Serena Williams takes a swing at victim-blaming!
In an interview Rolling Stone, she blames the Stubenville rape victim for being raped. She also characterizes the rapists’ punishment as too harsh. Her comments:
“Do you think it was fair, what they got? They did something stupid, but I don’t know. I’m not blaming the girl, but if you’re a 16-year-old and you’re drunk like that, your parents should teach you: Don’t take drinks from other people,” Williams said to Rodrick of Rolling Stone. “She’s 16, why was she that drunk where she doesn’t remember? It could have been much worse. She’s lucky. Obviously, I don’t know, maybe she wasn’t a virgin, but she shouldn’t have put herself in that position, unless they slipped her something, then that’s different.”
Where to begin…
Positing that the CONVICTED RAPISTS have too harsh of a punishment (1 year each in prison)? NOT COOL
Characterizing rape as “something stupid.” Serena, “something stupid” is when you lock yourself out of your apartment. Or eat one too many slices of pizza. Not when you force yourself upon another person. Not when you rape. NOT COOL.
“I’m not blaming the girl, but….” To quote the fabulous tweet by Jamil Smith:
THERE IS NO BUT.
Now back to Serena:
Blaming the victim because she was drunk? NOT COOL.
Shaming the victim because she was 16 and drunk? Funny, neither of those things make it okay to rape her. (And by funny, I mean my god why does this still need explaining to people?!) NOT COOL.
Thinking there is some sort of a difference in the rape if she were a virgin or not? Seems like someone’s previous sexual experience makes their rape meaningful to you or not. NOT COOL.
Professing that if the rapists “slipped her something” then everything is “different” …. Somehow I am doubtful that after a paragraph of blaming a rape victim and lamenting for the rapists’ punishment, you are going to blame the victim much less. Whether drugged by the rapists, or if the victim drank herself and then she was raped, IT IS STILL RAPE. So we find your final bizarre conclusion NOT COOL.
Back to the middle of her victim-blaming tirade, Serena had this to say: “It could have been much worse. She’s lucky.”
Serena, you clearly don’t understand what happened in the first place. You do not understand rape.
Please think before you utilize your national platform to victim-blame and slut-shame.
OMG you’re getting old. You’re turning 40! You better not get fat as well, or you’re done for.
Fat-shaming, age-shaming, all of the above - NOT COOL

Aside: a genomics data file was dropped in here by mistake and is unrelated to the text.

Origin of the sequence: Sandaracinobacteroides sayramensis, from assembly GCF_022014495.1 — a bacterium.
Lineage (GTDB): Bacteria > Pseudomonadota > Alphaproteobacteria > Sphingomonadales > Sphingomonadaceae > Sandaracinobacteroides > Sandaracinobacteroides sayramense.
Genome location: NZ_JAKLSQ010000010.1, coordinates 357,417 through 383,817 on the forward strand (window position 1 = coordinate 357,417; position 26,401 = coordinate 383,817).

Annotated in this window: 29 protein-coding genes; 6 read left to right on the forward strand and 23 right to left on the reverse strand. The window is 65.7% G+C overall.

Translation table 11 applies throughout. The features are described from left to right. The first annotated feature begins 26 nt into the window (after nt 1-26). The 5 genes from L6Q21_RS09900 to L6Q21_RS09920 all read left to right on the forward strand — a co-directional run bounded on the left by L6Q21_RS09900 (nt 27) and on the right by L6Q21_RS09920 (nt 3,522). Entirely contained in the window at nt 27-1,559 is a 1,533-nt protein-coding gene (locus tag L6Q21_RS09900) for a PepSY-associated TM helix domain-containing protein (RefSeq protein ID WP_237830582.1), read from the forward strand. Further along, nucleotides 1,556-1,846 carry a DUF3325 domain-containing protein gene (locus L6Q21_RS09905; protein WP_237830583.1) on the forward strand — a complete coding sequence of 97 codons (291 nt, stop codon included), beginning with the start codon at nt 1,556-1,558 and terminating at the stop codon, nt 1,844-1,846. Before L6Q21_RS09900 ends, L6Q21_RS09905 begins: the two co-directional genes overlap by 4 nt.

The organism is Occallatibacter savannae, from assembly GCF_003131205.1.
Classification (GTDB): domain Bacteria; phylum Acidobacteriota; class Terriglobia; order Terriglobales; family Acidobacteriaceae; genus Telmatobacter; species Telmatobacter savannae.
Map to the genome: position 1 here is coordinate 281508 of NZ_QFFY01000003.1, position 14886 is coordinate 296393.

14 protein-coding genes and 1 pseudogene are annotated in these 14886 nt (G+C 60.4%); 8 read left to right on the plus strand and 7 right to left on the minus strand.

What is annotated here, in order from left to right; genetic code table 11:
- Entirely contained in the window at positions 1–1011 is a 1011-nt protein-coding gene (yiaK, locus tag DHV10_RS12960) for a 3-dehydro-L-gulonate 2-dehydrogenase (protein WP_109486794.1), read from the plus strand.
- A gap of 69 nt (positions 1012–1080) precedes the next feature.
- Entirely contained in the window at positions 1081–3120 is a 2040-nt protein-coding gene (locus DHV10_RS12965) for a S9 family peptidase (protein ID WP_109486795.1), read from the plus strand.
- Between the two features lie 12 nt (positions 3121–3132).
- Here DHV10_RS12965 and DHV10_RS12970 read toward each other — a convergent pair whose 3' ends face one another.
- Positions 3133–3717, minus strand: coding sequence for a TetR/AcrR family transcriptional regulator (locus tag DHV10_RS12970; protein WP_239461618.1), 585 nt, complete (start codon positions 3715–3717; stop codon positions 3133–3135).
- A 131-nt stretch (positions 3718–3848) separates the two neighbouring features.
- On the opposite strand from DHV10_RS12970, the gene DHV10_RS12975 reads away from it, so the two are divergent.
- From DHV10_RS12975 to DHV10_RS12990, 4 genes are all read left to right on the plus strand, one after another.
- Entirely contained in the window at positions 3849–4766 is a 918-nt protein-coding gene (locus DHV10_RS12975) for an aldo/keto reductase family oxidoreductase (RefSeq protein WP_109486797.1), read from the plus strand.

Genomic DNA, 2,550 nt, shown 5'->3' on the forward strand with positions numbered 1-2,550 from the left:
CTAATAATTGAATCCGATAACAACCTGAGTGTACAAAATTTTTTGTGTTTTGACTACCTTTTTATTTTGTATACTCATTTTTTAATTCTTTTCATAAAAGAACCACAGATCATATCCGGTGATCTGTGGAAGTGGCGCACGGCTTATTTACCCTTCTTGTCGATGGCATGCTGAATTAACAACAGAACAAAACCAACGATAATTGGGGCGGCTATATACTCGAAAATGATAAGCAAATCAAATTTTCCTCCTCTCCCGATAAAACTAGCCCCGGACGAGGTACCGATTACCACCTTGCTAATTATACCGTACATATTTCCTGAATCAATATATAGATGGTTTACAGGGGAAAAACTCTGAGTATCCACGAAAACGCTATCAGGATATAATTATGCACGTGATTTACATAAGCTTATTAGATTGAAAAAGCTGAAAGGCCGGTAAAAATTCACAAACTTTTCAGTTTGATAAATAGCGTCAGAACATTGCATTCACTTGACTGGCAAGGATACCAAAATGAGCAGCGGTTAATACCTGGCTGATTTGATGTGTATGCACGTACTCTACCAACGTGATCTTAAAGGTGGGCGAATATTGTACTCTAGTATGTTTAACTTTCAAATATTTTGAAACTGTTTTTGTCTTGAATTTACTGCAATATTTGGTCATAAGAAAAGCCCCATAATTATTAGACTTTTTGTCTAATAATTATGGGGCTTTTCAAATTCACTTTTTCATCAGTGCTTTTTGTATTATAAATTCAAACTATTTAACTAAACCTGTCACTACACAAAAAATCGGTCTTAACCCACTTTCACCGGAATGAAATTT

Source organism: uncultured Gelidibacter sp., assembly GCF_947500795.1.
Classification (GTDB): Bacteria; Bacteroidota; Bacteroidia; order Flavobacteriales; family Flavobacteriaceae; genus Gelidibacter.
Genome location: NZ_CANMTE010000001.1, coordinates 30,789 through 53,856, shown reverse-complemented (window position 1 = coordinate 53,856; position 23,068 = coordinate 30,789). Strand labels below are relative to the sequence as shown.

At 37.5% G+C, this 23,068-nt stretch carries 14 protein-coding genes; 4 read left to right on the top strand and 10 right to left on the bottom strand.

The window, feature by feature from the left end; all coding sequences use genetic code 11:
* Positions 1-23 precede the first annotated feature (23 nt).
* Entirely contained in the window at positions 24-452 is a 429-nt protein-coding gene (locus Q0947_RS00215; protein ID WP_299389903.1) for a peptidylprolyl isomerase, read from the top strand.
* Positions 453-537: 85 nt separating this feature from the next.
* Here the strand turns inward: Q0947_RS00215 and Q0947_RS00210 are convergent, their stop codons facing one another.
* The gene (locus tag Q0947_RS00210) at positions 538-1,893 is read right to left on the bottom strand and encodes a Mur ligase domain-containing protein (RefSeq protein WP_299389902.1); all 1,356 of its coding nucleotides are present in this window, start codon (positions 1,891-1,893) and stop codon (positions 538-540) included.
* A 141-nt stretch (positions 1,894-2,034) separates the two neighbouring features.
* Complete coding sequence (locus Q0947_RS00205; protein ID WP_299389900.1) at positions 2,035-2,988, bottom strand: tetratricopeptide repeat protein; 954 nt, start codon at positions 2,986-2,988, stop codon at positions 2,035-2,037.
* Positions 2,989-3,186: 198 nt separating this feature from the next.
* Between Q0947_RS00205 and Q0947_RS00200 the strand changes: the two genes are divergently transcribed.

Making light of sexual harassment to sell tiny cars? Not cool.
Fixing the ad with “If this lady was a car she’d run you down?” Marginally cooler.
Here’s an ad for Veet (a hair removal product).
Ok, so let’s just break down everything that’s wrong with this stupid ad.
This isn’t the view you signed up for? Oh, sorry that you don’t like the view of my legs. I don’t groom (or not groom) my body hair for your fucking viewing pleasure.
Are her hairy legs so goddamn hideous that The Seven Dwarfs and all the forest creatures have to cover their eyes, gasp and back away in fear?
FYI Veet, there are ways to sell hair removal products without making body hair seem like some horrible disease.
WORST FAIRY-TALE EVER.
And they all lived NOT COOL ever after.
Happy 50th Anniversary of the Equal Pay Act! (sort of). Here are some sobering visuals: For every dollar earned by a white man in America, a white woman earns, on average, 77 cents, a black woman earns 69 cents, and a Latina woman earns 57 cents. (Infographic by the lovely Emily Nemens for LeanIn.Org.)
Swiffer’s appropriation of a feminist icon and their quick backtrack is the latest reminder of how sexism is still alive and well in advertising. Famously prevalent in car commercials and video game marketing, sexist advertising takes a character of its own in the gun industry’s marketing, feeding off exploitative images of women and starkly violent […]
Kumar Ramanathan and Think Progress have compiled the Seven Most Sexist Gun Ads for your viewing displeasure:
1. EAA Corp’s serial sexist ads
“The European American Armory (EAA) Corporation’s advertising frequently uses exploitative imagery of scantily-clad women to promote its guns, using sexualized female bodies to both draw attention and generalizing the idea that gun ownership and usage is sexy”
2. Glock’s “Wrong Girl” Ad